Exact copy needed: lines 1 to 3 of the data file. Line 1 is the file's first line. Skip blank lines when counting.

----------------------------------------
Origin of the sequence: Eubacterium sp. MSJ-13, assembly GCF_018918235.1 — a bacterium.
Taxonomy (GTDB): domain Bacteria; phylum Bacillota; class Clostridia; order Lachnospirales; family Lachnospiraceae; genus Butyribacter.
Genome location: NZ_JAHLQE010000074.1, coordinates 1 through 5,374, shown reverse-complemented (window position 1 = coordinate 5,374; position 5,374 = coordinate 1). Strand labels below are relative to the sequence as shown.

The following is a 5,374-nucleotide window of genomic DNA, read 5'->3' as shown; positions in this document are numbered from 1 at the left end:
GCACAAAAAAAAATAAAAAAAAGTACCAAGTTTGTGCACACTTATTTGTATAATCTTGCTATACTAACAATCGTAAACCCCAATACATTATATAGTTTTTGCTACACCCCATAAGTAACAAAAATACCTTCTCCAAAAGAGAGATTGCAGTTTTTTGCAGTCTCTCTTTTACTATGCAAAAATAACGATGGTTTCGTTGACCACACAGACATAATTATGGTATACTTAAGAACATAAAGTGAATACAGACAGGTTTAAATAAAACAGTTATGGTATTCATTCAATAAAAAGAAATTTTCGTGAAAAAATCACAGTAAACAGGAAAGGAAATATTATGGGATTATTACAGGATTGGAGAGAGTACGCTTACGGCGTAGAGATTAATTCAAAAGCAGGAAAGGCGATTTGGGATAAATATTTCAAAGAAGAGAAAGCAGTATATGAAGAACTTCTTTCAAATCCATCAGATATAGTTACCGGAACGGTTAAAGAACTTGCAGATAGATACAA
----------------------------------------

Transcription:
Origin of the sequence: Eubacterium sp. MSJ-13, assembly GCF_018918235.1 — a bacterium.
Taxonomy (GTDB): domain Bacteria; phylum Bacillota; class Clostridia; order Lachnospirales; family Lachnospiraceae; genus Butyribacter.
Genome location: NZ_JAHLQE010000074.1, coordinates 1 through 5,374, shown reverse-complemented (window position 1 = coordinate 5,374; position 5,374 = coordinate 1). Strand labels below are relative to the sequence as shown.